Camelia Cottage Bed and Breakfast owners Paula Tirrito and Steven Skavroneck say they just want a level playing field. Specifically, they want short-term rentals regulated like they are. Bed and breakfasts are inspected by the health department, fire department and city. They pay room occupancy and sales taxes to the county and state. At this juncture, short-term rentals are not inspected by a governing body. Though they are supposed to be taxed, the tax office has stated on the record they do not have the staff at present to enforce the policy.
For what it is worth, my 2 cents on the subject is in agreement with inspections on short-term rentals to ensure they meet the minimum safety code. All other issues aside, safety of renters and surrounding neighbors should be the first concern. Any business that interacts with the public should be held responsible for providing a clear path in the event of an emergency and tools to address the problem until help arrives. I agree with Tirrito and Skavroneck that requirements expected of bed and breakfasts seem reasonable for lodgings open to the public: licensing, inspection and tax reporting. If there are indeed as many short-term rentals operating within the city (some estimates put the number at over 200) then room occupancy tax should be collected. As well, licensing fees from their registrations should easily employ one staff position to act as the short-term rental specialist.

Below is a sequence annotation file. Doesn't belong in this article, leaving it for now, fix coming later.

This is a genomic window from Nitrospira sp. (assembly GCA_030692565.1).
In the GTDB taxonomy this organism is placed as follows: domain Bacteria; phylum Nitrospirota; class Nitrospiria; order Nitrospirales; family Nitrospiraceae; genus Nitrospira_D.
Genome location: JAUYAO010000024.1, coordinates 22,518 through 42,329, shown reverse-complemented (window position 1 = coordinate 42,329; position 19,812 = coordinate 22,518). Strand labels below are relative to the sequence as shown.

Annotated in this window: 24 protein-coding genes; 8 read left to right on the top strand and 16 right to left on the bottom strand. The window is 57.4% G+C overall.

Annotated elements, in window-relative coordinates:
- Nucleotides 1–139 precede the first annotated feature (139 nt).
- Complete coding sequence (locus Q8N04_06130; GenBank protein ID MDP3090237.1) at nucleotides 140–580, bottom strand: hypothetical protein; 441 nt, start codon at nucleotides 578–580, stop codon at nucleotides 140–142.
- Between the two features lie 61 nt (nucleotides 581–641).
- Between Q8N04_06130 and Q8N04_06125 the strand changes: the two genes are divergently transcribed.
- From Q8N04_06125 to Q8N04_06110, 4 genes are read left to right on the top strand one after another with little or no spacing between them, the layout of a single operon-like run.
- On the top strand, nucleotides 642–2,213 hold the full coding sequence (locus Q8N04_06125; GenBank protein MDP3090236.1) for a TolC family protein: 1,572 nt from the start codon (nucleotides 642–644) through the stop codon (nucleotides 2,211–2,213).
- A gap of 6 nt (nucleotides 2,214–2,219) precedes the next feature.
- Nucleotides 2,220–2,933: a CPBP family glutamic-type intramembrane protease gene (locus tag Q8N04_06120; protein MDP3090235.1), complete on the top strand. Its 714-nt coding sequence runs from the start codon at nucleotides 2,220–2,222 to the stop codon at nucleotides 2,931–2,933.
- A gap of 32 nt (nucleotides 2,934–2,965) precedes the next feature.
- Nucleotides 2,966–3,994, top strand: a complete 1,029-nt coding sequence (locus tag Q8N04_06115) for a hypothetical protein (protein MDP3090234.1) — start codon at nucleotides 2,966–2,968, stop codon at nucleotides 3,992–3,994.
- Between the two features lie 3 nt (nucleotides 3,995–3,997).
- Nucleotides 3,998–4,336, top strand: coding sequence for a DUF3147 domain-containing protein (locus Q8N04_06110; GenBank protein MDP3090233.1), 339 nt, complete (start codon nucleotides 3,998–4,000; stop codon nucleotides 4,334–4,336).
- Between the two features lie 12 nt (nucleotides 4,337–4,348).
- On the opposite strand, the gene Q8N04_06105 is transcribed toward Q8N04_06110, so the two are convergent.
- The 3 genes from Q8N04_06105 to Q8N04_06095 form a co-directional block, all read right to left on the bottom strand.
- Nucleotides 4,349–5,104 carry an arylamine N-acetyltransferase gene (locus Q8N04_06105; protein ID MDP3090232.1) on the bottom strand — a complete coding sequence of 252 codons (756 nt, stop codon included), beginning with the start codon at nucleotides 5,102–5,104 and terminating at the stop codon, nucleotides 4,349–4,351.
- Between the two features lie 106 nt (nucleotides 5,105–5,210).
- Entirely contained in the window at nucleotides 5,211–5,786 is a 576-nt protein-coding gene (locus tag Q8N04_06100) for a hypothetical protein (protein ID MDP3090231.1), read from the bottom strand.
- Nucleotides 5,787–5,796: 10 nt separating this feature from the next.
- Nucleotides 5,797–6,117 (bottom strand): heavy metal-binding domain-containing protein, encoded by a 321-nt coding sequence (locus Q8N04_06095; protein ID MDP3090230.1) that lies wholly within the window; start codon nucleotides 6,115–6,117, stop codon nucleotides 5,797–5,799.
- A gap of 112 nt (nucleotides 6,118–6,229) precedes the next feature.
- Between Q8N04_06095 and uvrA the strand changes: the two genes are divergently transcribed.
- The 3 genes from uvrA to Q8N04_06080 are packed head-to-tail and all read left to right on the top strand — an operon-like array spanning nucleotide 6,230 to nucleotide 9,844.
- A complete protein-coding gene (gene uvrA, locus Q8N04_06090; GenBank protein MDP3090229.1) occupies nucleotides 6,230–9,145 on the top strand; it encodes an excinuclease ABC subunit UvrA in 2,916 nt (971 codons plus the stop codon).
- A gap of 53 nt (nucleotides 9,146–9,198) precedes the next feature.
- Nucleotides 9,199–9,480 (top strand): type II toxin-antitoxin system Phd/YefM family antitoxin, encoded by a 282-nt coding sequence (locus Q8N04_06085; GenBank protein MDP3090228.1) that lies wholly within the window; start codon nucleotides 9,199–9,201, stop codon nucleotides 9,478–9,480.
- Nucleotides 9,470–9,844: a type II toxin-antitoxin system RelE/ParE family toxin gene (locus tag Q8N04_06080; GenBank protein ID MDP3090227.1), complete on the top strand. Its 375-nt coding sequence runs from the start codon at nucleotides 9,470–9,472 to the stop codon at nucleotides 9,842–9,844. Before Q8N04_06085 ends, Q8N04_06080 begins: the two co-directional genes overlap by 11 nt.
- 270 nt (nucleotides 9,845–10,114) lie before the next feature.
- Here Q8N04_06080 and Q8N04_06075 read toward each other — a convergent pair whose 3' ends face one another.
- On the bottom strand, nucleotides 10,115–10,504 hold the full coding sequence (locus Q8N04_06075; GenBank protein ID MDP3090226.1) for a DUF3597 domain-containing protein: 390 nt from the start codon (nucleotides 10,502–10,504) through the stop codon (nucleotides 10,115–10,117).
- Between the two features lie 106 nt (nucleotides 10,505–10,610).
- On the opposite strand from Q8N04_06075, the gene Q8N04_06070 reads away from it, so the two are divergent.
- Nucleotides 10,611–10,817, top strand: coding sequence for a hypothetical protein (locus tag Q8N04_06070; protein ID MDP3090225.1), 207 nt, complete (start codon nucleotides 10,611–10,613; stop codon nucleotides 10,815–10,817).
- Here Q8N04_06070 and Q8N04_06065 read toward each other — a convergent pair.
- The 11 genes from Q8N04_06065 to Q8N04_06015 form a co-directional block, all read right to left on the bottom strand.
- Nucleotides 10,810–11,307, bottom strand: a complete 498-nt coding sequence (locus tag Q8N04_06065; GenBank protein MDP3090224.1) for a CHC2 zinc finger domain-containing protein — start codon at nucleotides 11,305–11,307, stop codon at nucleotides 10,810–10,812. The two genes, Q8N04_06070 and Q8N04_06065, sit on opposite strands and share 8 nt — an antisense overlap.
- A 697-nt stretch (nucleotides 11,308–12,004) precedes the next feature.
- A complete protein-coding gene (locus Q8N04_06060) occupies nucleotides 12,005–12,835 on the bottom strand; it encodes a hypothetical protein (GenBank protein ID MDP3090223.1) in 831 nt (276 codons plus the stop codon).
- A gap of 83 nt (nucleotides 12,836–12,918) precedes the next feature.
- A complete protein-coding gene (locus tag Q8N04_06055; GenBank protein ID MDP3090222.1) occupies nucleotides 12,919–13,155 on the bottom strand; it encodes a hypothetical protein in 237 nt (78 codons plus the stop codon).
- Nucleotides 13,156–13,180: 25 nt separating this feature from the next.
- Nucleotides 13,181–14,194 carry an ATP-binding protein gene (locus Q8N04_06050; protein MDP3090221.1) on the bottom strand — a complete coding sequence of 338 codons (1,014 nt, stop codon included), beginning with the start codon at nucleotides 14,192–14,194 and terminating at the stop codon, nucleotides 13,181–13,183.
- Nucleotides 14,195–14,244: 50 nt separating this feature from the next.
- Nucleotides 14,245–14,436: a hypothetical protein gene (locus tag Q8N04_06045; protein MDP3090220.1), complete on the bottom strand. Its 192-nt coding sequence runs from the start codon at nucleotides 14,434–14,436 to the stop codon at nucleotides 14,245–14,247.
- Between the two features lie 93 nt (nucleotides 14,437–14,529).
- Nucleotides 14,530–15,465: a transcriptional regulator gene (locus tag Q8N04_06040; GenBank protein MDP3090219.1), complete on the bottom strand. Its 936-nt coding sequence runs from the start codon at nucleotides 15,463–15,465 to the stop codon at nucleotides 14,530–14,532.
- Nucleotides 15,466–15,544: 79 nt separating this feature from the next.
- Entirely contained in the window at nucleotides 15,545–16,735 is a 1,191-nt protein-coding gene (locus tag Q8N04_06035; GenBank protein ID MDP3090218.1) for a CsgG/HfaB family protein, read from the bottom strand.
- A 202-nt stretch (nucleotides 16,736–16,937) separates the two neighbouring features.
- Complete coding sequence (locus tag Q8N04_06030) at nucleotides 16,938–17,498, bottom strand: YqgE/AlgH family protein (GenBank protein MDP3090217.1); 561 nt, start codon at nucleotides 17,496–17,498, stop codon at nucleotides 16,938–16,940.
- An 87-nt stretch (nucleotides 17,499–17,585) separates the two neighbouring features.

Our state, county and city governments routinely remind us they are strapped for cash. Here is an excellent revenue source we already have legislation in place to tax. Enforce it. The reality is the sharing economy is here to stay. It is only going to continue to grow and strengthen at a rate much faster than government can respond to. The discussion shouldn’t be about limiting people’s use of property; it should be about ensuring greater safety.
Concerned citizens can share their thoughts and experiences with the City of Wilmington Planning Department via an online survey through April 1: www.surveymonkey.com/r/WilmingtonSTR. The only way to have a voice in shaping the direction our city is moving is by showing up and participating.
Timeline for short-term rental discussion:
March 2016: Initial public input meeting
April 2016: Follow-up public input meeting to present proposed changes
May 2016: Staff update to City Council
July 2016: Planning commission reviews proposed amendment
August 2016: City Council considers proposed amendment